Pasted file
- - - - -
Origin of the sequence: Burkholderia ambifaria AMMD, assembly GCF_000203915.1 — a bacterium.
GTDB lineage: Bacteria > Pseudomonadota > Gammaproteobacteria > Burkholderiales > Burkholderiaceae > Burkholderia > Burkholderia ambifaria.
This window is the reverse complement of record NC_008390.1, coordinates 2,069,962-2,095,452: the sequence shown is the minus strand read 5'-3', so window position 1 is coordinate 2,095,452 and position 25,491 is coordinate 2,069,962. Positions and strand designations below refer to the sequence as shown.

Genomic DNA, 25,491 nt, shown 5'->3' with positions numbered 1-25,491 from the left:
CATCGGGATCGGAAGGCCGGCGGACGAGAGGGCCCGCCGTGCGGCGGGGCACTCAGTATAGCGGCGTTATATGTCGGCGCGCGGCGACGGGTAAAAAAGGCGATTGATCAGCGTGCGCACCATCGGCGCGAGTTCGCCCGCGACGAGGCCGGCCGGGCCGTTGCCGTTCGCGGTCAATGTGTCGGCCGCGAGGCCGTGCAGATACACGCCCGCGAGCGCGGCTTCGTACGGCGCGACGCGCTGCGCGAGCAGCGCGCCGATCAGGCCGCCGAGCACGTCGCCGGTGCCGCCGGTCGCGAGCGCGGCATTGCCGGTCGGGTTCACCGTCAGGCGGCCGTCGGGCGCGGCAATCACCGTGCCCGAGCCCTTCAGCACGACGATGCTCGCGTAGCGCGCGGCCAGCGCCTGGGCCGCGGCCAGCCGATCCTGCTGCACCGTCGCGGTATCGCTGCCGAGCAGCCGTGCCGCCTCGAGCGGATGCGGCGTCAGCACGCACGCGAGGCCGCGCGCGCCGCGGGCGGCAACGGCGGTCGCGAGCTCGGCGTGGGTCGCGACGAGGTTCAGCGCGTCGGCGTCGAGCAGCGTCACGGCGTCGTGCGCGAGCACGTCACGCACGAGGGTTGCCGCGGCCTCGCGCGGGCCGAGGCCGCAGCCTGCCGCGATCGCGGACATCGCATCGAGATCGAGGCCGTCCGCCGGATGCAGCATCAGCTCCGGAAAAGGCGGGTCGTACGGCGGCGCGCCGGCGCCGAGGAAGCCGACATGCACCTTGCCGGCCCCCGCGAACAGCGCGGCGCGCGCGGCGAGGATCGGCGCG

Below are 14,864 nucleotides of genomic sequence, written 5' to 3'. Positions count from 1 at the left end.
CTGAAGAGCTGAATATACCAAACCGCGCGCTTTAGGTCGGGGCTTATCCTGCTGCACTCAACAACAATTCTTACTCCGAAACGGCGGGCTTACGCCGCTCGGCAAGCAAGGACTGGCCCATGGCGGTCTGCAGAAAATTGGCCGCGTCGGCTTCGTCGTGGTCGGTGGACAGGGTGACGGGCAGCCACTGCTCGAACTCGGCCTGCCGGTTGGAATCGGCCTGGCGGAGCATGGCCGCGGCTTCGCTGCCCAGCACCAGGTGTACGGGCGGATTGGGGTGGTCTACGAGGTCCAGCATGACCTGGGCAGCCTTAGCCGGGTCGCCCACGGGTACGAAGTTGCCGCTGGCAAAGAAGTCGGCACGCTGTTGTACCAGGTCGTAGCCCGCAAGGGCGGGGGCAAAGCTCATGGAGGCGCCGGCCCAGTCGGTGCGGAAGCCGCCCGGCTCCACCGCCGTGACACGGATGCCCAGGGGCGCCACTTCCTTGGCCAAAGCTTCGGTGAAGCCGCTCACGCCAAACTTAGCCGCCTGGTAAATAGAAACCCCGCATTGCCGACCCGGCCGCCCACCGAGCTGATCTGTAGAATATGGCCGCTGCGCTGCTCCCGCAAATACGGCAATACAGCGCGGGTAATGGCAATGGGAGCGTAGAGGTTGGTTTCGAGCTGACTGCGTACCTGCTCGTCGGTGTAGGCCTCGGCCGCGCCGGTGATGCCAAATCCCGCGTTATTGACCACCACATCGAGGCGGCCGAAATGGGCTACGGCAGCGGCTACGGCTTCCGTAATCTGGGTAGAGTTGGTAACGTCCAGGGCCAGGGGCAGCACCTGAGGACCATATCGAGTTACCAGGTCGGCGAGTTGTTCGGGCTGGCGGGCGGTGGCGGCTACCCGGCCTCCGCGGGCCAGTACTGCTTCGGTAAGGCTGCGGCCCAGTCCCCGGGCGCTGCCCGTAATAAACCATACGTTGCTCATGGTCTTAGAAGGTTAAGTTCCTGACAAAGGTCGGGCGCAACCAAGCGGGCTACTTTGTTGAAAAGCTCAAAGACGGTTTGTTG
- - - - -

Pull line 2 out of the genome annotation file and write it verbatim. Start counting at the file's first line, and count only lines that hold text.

GTDB lineage: Bacteria > Pseudomonadota > Gammaproteobacteria > Burkholderiales > Burkholderiaceae > Burkholderia > Burkholderia ambifaria.